One girl’s take on exchange rates, taxes, yadda, yadda zzzzzzzzz

I’d never really understood or cared much about exchange rates before I started working for an exporter. All I knew was that when I was last in Europe my dollar didn’t go far at all and that wasn’t cool.

Working inside an international business that relies on the ability of the New Zealand dollar to be competitive with its major trading partners has meant I have began to learn a little more about the way exchange rates work, the factors that influence their movements, and how countries can manipulate exchange rates to grow their own domestic economies, stimulate demand for their goods and screw their neighbours.

The New Zealand dollar is currently at historic highs against its major trading partners, especially the USD.

While this is awesome for those of us lucky enough to have money to spend overseas or online, as a whole it is rubbish for our entire country. Why?

Well going back to the exporter thing.

Our economy is heavily reliant on exporting. This means that we make most of our money by selling stuff to people in other countries. If you were in the market for some lamb or dairy products, or sleep apnea devices, you’d probably consider buying from New Zealand because of the quality of the goods and ease of transaction.

However, the high value of the New Zealand dollar (its strength in comparison to the other exchange rates) if sustained can mean two things:

Domestically companies find it difficult to sustain reduced profit margins and remain competitive internationally. This can lead to job losses and company closures, which can then lead to the slowing down of the economy domestically, with less people able and willing to spend.

Alternatively, exporters may decide to raise their prices to combat high exchange rates, meaning that purchasers of goods from New Zealand will think more carefully when considering buying goods from New Zealand as opposed to other countries. This slows the demand for New Zealand made goods, which internally means less need for the things that go into producing goods, i.e people.

Now. What does this mean for us as New Zealanders?

We’ve just had a recession, but we are yet to recover proper economic activity. This is apparent in a couple of economic indicators:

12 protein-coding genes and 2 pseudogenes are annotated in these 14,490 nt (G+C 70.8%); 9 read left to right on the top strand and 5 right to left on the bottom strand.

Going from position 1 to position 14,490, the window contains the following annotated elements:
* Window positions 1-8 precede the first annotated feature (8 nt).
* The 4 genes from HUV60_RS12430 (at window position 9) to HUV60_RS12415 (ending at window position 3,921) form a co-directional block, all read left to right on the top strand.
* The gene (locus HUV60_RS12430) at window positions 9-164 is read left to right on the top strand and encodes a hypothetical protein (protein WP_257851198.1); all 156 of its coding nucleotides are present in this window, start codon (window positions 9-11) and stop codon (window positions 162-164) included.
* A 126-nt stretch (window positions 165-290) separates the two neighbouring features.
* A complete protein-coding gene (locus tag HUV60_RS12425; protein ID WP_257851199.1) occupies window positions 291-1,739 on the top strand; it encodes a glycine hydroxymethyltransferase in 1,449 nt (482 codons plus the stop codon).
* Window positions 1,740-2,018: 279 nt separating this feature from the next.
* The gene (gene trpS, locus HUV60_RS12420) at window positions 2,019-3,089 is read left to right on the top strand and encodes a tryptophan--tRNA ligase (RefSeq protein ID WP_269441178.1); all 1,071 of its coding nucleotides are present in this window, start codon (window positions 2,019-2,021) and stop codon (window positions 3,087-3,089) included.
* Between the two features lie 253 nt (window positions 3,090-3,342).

We have a very low official cash rate of 2.5% as opposed to 8.25% in January 2008 (the OCR is the rate of interest earned on cash set by the Reserve Bank to influence economic activity in New Zealand; when it is high we are incentivised  to save, when it is low we are incentivised to spend).

Our unemployment levels are high, likely due to factors like low domestic economic activity (i.e people are saving, not spending and there is less of a demand for things like houses), and the high exchange rate (influencing in the ways I explained above).

Add to this the fact that Treasury estimated in 2011 that we need billions of dollars to rebuild Christchurch, and something needs to be done to stimulate the economy, create jobs, create demand for our products and pay for the rebuild of Christchurch.

Now, to the exchange rate. If we hold that a high exchange rate is detrimental to our export economy (and I have done my research on Statistics New Zealand, finding negative correlations between exports and exchange rates, and positive correlations between imports and the exchange rate), then what makes it high, and why is it high? The exchange rate is high because the other currencies we trade with have devalued their own currencies by printing more money into circulation. Over the past four years the US, UK, China, Japan and the Euro zone have printed some US$10 trillion between them.Why on earth would they do this? Well if you have been paying attention above it should be clear… to remain competitive internationally, stimulate demand for their exports, grow their own economies,  and employ their citizens… to our detriment.

Printing money (quantitative easing if you want to get technical) is not something that should be done often. Google “Hyperinflation in Zimbabwe” for an example of how not to do it, but as shown by our trading partners it is possible for developed economies to use it carefully. (And don’t forget that in 2011 New Zealand was ranked as the least corrupt country in the world in terms of transparency and accountability, so we have pretty good street cred internationally to be able do the same).

The rebuild of Christchurch (when it happens) will improve our unemployment figures. But it isn’t going to stimulate demand for our exports unless something is done about the high exchange rate. And currently it is going to mean that as a nation we have to borrow from banks overseas to fund the rebuild, paying them interest and seeing our tax money sent overseas.

Why not print money (with strict regulations and rules) for a particular purpose (to rebuild Christchurch) and a positive economic effect (lowered exchange rates and unemployment levels, increased demand for our products and lower rates of interest than could be found internationally)?

As a tax payer and citizen I know what I’d choose.

(I’ve yet to hear a reasoned, non-political, without agenda, common sense argument against this, and I welcome any).

11 thoughts on “One girl’s take on exchange rates, taxes, yadda, yadda zzzzzzzzz

  1. Printing money dramatically devalues currency. Like adding water to fresh up. Eventually you end up with a currency no one wants to invest in. No investment = no growth.
    No growth = no OCR increase.

    And NZ feels like 1990’s Japan.

    Or we print more money, and people lose hope. NZ feels like USA/Europe.

    The only way up and out of this is confidence. Strangely enough the people of NZ have it. But the RBNZ and Allan Bollard haven’t woken up to the fact. They seem to think that keeping the OCR low will allow people to control their debt – but hello! what happens if people are offered low interest debt? Thats right – shopping spree’s.

    We need high OCR to encourage investment. And vice versa. Printing money simply dilutes the problem, leaving it unresolved.